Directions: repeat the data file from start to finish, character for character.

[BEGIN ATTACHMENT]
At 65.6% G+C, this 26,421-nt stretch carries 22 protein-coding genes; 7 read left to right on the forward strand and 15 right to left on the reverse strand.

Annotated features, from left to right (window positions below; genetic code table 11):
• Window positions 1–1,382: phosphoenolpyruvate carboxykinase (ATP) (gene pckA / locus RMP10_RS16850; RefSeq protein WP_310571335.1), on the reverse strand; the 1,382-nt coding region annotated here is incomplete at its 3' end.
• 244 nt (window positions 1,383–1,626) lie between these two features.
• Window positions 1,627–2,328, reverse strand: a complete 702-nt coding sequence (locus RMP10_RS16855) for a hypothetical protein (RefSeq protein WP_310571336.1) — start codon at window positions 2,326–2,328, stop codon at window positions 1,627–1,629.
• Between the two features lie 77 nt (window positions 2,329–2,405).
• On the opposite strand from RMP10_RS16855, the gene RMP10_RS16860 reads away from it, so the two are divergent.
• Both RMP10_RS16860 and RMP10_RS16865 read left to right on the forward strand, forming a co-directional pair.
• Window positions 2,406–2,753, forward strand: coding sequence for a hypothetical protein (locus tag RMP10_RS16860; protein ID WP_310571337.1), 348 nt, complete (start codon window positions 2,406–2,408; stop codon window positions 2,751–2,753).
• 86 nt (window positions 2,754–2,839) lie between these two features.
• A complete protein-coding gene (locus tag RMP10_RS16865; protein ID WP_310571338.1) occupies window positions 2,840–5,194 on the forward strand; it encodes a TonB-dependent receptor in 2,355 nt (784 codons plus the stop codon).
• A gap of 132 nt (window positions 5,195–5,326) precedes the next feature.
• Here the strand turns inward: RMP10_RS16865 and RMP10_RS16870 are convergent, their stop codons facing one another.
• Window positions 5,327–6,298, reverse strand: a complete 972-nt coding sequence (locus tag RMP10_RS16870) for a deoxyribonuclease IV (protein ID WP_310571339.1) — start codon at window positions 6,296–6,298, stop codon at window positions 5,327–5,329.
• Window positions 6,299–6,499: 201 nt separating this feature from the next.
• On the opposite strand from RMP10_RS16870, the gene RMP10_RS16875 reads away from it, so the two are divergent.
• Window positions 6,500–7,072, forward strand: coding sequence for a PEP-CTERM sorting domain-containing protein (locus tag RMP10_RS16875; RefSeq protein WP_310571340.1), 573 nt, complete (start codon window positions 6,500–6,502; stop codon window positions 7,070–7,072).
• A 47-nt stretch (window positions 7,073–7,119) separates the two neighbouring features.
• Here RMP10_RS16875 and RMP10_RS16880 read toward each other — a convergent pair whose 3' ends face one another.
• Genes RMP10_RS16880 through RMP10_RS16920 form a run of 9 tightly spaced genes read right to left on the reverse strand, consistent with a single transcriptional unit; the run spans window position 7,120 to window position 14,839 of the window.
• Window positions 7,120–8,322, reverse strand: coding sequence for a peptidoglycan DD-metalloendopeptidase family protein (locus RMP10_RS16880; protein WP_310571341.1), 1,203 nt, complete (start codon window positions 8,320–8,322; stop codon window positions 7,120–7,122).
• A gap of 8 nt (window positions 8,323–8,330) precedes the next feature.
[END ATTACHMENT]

At 65.6% G+C, this 26,421-nt stretch carries 22 protein-coding genes; 7 read left to right on the forward strand and 15 right to left on the reverse strand.

Annotated features, from left to right (window positions below; genetic code table 11):
• Window positions 1–1,382: phosphoenolpyruvate carboxykinase (ATP) (gene pckA / locus RMP10_RS16850; RefSeq protein WP_310571335.1), on the reverse strand; the 1,382-nt coding region annotated here is incomplete at its 3' end.
• 244 nt (window positions 1,383–1,626) lie between these two features.
• Window positions 1,627–2,328, reverse strand: a complete 702-nt coding sequence (locus RMP10_RS16855) for a hypothetical protein (RefSeq protein WP_310571336.1) — start codon at window positions 2,326–2,328, stop codon at window positions 1,627–1,629.
• Between the two features lie 77 nt (window positions 2,329–2,405).
• On the opposite strand from RMP10_RS16855, the gene RMP10_RS16860 reads away from it, so the two are divergent.
• Both RMP10_RS16860 and RMP10_RS16865 read left to right on the forward strand, forming a co-directional pair.
• Window positions 2,406–2,753, forward strand: coding sequence for a hypothetical protein (locus tag RMP10_RS16860; protein ID WP_310571337.1), 348 nt, complete (start codon window positions 2,406–2,408; stop codon window positions 2,751–2,753).
• 86 nt (window positions 2,754–2,839) lie between these two features.
• A complete protein-coding gene (locus tag RMP10_RS16865; protein ID WP_310571338.1) occupies window positions 2,840–5,194 on the forward strand; it encodes a TonB-dependent receptor in 2,355 nt (784 codons plus the stop codon).
• A gap of 132 nt (window positions 5,195–5,326) precedes the next feature.
• Here the strand turns inward: RMP10_RS16865 and RMP10_RS16870 are convergent, their stop codons facing one another.
• Window positions 5,327–6,298, reverse strand: a complete 972-nt coding sequence (locus tag RMP10_RS16870) for a deoxyribonuclease IV (protein ID WP_310571339.1) — start codon at window positions 6,296–6,298, stop codon at window positions 5,327–5,329.
• Window positions 6,299–6,499: 201 nt separating this feature from the next.
• On the opposite strand from RMP10_RS16870, the gene RMP10_RS16875 reads away from it, so the two are divergent.
• Window positions 6,500–7,072, forward strand: coding sequence for a PEP-CTERM sorting domain-containing protein (locus tag RMP10_RS16875; RefSeq protein WP_310571340.1), 573 nt, complete (start codon window positions 6,500–6,502; stop codon window positions 7,070–7,072).
• A 47-nt stretch (window positions 7,073–7,119) separates the two neighbouring features.
• Here RMP10_RS16875 and RMP10_RS16880 read toward each other — a convergent pair whose 3' ends face one another.
• Genes RMP10_RS16880 through RMP10_RS16920 form a run of 9 tightly spaced genes read right to left on the reverse strand, consistent with a single transcriptional unit; the run spans window position 7,120 to window position 14,839 of the window.
• Window positions 7,120–8,322, reverse strand: coding sequence for a peptidoglycan DD-metalloendopeptidase family protein (locus RMP10_RS16880; protein WP_310571341.1), 1,203 nt, complete (start codon window positions 8,320–8,322; stop codon window positions 7,120–7,122).
• A gap of 8 nt (window positions 8,323–8,330) precedes the next feature.